WELL, THAT’S IT, t he last spot on t he drive­way has been soa ked up by the lat­est car pur­chase. We of f icia lly have grid­lock. And the cul­prit? A Toy­ota Soarer Lim­ited (UZZ31 in fac­tor y-spea k) badged as a Lexus SC400.

So how did this come about? You may reca ll a few is­sues ago we did a Ja­panese clas­sic va lue guide – our f irst in a ver y long time and a nice fat is­sue to cel­e­brate its re­turn. It went down prett y well. How­ever one of t he risks in work­ing on stuf f like t hat is you k inda get caught up in t he stor y.

Al­most inev itably, mug­gins started cr uis­ing t he clas­sif ieds (yes, t hat’s dou­ble jeop­ardy – we have clas­sic car clas­sif ieds at tradeuniquecars.com.au) spec­u­lat­ing on what it would be like to own a ll sorts of in­ter­est­ing toys. The t hing is, wit h a ver y few ex­cep­tions, older and in­ter­est­ing Ja­panese cars are cheap. Some­times ridicu­lously so given the tech­nolog y hid­den un­der the paint.

One thing led to an­other and I picked up on t he fact t hat t hird-gen­er­a­tion Toy­ota Soar­ers – t he equiva lents to Lexus SC300/400 se­ries – seemed to of­fer a lot of bang for your buck. This se­ries k icked off in 1991 and was avail­able wit h four main en­gine varia nts: a 2.5lt stra ight si x in nor­mally-as­pi­rated or turbo form, a 3.0lt stra ight si x, or t he 4.0lt V8 out of t he Lexus LS400. You could get a five-speed man­ual wit h t he 2.5lt turbo, which is ver y de­sir­able. Other wise you got a four-speed auto. Out back there was a Torsen vari­ant on a lim­ited-slip dif f.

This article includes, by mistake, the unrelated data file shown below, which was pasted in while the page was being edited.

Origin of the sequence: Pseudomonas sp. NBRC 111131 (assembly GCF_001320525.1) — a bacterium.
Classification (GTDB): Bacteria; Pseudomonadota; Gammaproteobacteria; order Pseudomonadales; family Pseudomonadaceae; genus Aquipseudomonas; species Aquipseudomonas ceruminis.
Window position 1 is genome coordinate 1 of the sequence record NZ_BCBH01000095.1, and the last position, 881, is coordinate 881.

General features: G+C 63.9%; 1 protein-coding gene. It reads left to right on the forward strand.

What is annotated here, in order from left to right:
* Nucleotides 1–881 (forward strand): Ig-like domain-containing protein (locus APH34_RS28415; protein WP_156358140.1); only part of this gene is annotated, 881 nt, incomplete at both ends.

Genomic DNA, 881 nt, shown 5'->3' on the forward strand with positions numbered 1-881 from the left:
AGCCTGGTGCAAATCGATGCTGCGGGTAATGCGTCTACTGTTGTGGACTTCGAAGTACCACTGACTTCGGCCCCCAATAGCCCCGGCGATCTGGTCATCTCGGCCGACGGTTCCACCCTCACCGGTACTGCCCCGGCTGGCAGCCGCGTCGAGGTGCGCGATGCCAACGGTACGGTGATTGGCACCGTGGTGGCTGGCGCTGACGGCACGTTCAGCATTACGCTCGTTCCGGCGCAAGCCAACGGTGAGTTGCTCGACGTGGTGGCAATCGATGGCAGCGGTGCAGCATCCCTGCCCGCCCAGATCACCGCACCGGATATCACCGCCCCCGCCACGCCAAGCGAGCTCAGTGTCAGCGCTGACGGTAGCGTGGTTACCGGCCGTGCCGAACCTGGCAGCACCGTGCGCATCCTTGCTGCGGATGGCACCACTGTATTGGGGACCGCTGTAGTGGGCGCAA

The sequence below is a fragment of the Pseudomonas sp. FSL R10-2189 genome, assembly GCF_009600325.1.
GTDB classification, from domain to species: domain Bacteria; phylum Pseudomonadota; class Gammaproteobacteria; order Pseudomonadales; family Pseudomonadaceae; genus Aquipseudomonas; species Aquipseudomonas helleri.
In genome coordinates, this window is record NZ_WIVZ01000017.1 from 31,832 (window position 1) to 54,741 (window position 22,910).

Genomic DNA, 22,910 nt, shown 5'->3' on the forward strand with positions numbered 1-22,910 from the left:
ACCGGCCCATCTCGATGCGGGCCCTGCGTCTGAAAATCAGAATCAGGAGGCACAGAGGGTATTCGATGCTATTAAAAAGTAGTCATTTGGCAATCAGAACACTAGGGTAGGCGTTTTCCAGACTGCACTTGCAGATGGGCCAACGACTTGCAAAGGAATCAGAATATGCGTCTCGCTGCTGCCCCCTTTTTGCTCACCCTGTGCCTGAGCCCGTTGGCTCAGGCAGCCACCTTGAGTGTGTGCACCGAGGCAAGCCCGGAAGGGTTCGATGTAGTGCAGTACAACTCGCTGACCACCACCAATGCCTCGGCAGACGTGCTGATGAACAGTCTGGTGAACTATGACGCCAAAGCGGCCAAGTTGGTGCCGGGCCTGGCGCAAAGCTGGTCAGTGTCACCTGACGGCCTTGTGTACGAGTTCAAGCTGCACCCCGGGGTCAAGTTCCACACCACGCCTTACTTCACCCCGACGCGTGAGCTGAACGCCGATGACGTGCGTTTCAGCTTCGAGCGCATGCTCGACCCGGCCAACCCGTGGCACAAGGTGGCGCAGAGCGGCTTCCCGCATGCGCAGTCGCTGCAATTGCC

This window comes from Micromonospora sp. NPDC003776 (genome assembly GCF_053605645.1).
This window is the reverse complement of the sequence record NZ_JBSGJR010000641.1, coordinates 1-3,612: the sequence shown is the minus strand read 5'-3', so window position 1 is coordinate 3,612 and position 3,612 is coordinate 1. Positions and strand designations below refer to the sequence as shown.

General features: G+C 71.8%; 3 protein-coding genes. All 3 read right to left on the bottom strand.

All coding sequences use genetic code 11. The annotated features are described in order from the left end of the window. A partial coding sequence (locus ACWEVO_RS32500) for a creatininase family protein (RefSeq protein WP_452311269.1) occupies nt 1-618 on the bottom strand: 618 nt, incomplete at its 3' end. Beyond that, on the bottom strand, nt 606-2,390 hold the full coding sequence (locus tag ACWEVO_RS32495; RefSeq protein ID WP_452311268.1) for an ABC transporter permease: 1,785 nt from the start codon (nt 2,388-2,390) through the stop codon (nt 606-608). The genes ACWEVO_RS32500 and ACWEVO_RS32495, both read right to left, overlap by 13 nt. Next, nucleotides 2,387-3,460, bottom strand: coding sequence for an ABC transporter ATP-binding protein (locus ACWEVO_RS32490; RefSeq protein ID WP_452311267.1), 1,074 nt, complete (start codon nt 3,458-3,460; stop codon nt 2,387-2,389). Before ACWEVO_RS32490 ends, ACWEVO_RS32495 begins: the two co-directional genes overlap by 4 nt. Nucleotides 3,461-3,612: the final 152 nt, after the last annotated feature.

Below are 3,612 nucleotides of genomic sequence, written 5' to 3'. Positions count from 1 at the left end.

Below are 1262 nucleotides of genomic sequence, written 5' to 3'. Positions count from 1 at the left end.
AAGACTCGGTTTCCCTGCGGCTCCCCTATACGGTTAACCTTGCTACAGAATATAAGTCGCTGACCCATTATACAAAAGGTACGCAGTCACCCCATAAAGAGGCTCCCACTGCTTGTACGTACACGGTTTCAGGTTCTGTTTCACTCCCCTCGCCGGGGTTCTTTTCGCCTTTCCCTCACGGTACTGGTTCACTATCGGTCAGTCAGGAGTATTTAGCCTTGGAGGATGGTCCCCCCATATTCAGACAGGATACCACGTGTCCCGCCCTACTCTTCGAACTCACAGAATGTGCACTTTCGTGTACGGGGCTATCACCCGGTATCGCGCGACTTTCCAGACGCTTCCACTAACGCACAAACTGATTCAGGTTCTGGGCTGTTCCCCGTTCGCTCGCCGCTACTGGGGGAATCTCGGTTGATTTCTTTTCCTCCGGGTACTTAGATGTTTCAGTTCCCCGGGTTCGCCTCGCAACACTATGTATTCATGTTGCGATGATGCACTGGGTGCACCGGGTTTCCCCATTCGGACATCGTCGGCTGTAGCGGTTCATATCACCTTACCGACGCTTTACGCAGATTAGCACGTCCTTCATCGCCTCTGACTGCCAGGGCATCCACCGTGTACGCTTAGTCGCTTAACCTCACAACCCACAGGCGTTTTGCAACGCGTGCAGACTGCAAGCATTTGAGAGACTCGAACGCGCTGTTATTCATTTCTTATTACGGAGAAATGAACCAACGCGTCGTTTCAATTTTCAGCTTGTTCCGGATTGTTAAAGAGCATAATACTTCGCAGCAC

Cruis­ing t he clas­sif ieds, it was clea r t hat a

fair num­ber of t hings had en­joyed colourf ul ca­reers. Neit her t he Soarer nor Lexus was im­ported here by Toy­ota, but there was a time in the mid to late 1990s when they were pop­u­lar as used grey im­ports. We’re ta lk ing up­mar­ket and ex­pen­sive cars, but a few peo­ple made a liv ing out of bring­ing them in.

Af­ter t he ini­tia l loca l own­ers were through with them, they fil­tered down to a less cashed-up and younger crowd, who dis­cov­ered t here was a fair bit of per­for­mance po­ten­tia l locked away in both t he turbo and t he V8s. Inev itably a num­ber of them got fat rub­ber and low­ered sus­pen­sion and went play-racing. Given the tough me­chan­i­cals, it was a cheap way to have some fun.

As for t his ex­am­ple, I went look ing for an un­mo­lested one, if such a t hing still ex isted. And it did. Hid­den up on the Gold Coast in Queens­land was Di, who was re­tir­ing and sell­ing her daily drive. It had been re­placed with a new Lexus. The Soarer had big miles – 355,000k m – but there was ev idence it had been main­tained and it came with a road­wor­thy cert. As res­i­dent work­shop bloke Mor­ley says, t hat Lexus V8 is a mil­lion kay pow­er­plant if looked af­ter, so mileage wasn’t nec­es­sar­ily a big is­sue.


Priced at $ 3250, it didn’t ex­act ly rep­re­sent t he f inan­cia l risk of t he cen­tur y. Now t he eas­i­est thing would have been to pop it on a truck and send it down to Mel­bourne, but where’s the fun in that? Nope, spouse Ms M snr and I jumped a bomber to Qld and drove back, v ia t he Newell, drop­ping in on friends in Moree and Can­berra a long the way.